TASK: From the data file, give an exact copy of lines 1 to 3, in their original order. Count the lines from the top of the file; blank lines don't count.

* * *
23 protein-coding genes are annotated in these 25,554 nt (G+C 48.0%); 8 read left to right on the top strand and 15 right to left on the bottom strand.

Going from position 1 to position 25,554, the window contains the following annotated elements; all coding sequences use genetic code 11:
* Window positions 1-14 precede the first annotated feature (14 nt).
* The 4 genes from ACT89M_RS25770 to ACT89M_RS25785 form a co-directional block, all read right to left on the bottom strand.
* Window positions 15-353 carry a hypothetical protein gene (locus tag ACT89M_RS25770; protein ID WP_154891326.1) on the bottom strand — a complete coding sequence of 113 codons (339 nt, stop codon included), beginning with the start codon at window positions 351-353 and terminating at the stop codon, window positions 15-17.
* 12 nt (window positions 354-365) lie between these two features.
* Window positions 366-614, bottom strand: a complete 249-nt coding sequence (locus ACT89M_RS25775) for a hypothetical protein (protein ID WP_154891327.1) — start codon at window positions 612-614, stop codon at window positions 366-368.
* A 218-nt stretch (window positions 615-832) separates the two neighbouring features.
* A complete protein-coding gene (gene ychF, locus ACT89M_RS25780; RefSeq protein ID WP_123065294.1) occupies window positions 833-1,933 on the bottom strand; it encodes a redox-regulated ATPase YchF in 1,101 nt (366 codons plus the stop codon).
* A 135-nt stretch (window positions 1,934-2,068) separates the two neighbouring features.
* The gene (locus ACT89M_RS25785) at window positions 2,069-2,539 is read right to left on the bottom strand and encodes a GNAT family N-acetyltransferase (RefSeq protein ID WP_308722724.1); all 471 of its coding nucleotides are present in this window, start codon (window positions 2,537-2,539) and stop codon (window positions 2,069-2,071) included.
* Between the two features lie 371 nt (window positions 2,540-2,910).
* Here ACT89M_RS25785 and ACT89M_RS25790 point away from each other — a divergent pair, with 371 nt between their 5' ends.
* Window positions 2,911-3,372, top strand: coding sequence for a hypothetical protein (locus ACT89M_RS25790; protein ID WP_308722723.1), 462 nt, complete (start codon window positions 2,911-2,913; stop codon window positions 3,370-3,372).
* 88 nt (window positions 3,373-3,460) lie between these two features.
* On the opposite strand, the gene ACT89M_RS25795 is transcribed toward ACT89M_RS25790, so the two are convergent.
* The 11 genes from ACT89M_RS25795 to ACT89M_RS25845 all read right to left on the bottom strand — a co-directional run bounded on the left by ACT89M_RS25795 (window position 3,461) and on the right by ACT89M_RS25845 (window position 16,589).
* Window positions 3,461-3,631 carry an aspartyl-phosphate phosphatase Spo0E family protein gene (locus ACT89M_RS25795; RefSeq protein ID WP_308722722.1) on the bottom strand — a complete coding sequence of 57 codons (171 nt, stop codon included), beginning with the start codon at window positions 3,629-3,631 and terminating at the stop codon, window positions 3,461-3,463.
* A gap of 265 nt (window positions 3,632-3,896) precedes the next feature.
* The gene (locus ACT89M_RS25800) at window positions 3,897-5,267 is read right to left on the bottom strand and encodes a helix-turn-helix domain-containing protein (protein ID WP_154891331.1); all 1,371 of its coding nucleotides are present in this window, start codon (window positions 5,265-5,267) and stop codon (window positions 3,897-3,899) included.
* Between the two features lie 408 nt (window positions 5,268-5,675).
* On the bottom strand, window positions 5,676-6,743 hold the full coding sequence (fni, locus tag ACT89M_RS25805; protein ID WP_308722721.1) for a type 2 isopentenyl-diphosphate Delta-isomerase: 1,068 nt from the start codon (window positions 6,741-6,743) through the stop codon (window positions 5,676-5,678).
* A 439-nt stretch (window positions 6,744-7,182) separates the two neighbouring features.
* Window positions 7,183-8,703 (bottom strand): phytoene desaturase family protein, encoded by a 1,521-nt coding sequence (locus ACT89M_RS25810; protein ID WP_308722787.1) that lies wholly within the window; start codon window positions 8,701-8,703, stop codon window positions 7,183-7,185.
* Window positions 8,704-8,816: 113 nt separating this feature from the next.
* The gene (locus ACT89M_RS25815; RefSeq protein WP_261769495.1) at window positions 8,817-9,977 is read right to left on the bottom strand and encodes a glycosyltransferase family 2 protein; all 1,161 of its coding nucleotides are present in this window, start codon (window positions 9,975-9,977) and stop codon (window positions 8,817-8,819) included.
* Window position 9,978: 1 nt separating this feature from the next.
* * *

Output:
23 protein-coding genes are annotated in these 25,554 nt (G+C 48.0%); 8 read left to right on the top strand and 15 right to left on the bottom strand.

Going from position 1 to position 25,554, the window contains the following annotated elements; all coding sequences use genetic code 11:
* Window positions 1-14 precede the first annotated feature (14 nt).